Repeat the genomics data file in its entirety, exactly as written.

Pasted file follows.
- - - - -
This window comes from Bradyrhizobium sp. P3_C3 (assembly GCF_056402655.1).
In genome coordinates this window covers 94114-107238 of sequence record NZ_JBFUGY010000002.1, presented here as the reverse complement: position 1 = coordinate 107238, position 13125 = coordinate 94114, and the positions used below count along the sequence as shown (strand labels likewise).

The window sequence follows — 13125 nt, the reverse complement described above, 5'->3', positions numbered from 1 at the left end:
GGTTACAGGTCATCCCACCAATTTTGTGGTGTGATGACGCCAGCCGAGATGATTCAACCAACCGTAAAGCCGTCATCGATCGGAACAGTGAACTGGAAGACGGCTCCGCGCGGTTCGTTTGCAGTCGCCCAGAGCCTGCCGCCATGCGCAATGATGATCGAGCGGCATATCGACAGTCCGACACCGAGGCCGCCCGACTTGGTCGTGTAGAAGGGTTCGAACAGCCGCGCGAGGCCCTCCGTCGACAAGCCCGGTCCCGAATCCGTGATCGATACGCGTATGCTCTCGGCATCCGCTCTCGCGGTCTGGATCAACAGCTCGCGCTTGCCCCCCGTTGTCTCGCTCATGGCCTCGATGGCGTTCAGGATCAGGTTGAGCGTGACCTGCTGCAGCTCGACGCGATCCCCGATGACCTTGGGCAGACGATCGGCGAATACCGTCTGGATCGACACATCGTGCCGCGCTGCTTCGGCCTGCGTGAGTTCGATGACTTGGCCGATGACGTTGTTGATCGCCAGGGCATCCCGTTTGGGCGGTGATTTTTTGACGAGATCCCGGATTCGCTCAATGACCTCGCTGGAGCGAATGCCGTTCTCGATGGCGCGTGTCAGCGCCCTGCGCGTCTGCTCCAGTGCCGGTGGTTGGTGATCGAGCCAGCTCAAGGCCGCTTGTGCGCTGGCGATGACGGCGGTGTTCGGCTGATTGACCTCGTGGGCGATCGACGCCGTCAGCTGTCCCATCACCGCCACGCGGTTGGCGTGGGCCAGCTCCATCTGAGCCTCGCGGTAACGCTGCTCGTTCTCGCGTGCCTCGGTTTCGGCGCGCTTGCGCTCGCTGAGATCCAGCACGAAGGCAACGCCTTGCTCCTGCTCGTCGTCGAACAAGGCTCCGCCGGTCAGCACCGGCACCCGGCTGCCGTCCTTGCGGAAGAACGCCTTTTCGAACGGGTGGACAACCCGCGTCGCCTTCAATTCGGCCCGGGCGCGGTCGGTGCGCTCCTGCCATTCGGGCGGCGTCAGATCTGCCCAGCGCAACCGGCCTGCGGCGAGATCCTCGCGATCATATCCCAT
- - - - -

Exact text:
This window comes from Bradyrhizobium sp. P3_C3 (assembly GCF_056402655.1).
In genome coordinates this window covers 94114-107238 of sequence record NZ_JBFUGY010000002.1, presented here as the reverse complement: position 1 = coordinate 107238, position 13125 = coordinate 94114, and the positions used below count along the sequence as shown (strand labels likewise).

The window sequence follows — 13125 nt, the reverse complement described above, 5'->3', positions numbered from 1 at the left end:
GGTTACAGGTCATCCCACCAATTTTGTGGTGTGATGACGCCAGCCGAGATGATTCAACCAACCGTAAAGCCGTCATCGATCGGAACAGTGAACTGGAAGACGGCTCCGCGCGGTTCGTTTGCAGTCGCCCAGAGCCTGCCGCCATGCGCAATGATGATCGAGCGGCATATCGACAGTCCGACACCGAGGCCGCCCGACTTGGTCGTGTAGAAGGGTTCGAACAGCCGCGCGAGGCCCTCCGTCGACAAGCCCGGTCCCGAATCCGTGATCGATACGCGTATGCTCTCGGCATCCGCTCTCGCGGTCTGGATCAACAGCTCGCGCTTGCCCCCCGTTGTCTCGCTCATGGCCTCGATGGCGTTCAGGATCAGGTTGAGCGTGACCTGCTGCAGCTCGACGCGATCCCCGATGACCTTGGGCAGACGATCGGCGAATACCGTCTGGATCGACACATCGTGCCGCGCTGCTTCGGCCTGCGTGAGTTCGATGACTTGGCCGATGACGTTGTTGATCGCCAGGGCATCCCGTTTGGGCGGTGATTTTTTGACGAGATCCCGGATTCGCTCAATGACCTCGCTGGAGCGAATGCCGTTCTCGATGGCGCGTGTCAGCGCCCTGCGCGTCTGCTCCAGTGCCGGTGGTTGGTGATCGAGCCAGCTCAAGGCCGCTTGTGCGCTGGCGATGACGGCGGTGTTCGGCTGATTGACCTCGTGGGCGATCGACGCCGTCAGCTGTCCCATCACCGCCACGCGGTTGGCGTGGGCCAGCTCCATCTGAGCCTCGCGGTAACGCTGCTCGTTCTCGCGTGCCTCGGTTTCGGCGCGCTTGCGCTCGCTGAGATCCAGCACGAAGGCAACGCCTTGCTCCTGCTCGTCGTCGAACAAGGCTCCGCCGGTCAGCACCGGCACCCGGCTGCCGTCCTTGCGGAAGAACGCCTTTTCGAACGGGTGGACAACCCGCGTCGCCTTCAATTCGGCCCGGGCGCGGTCGGTGCGCTCCTGCCATTCGGGCGGCGTCAGATCTGCCCAGCGCAACCGGCCTGCGGCGAGATCCTCGCGATCATATCCCAT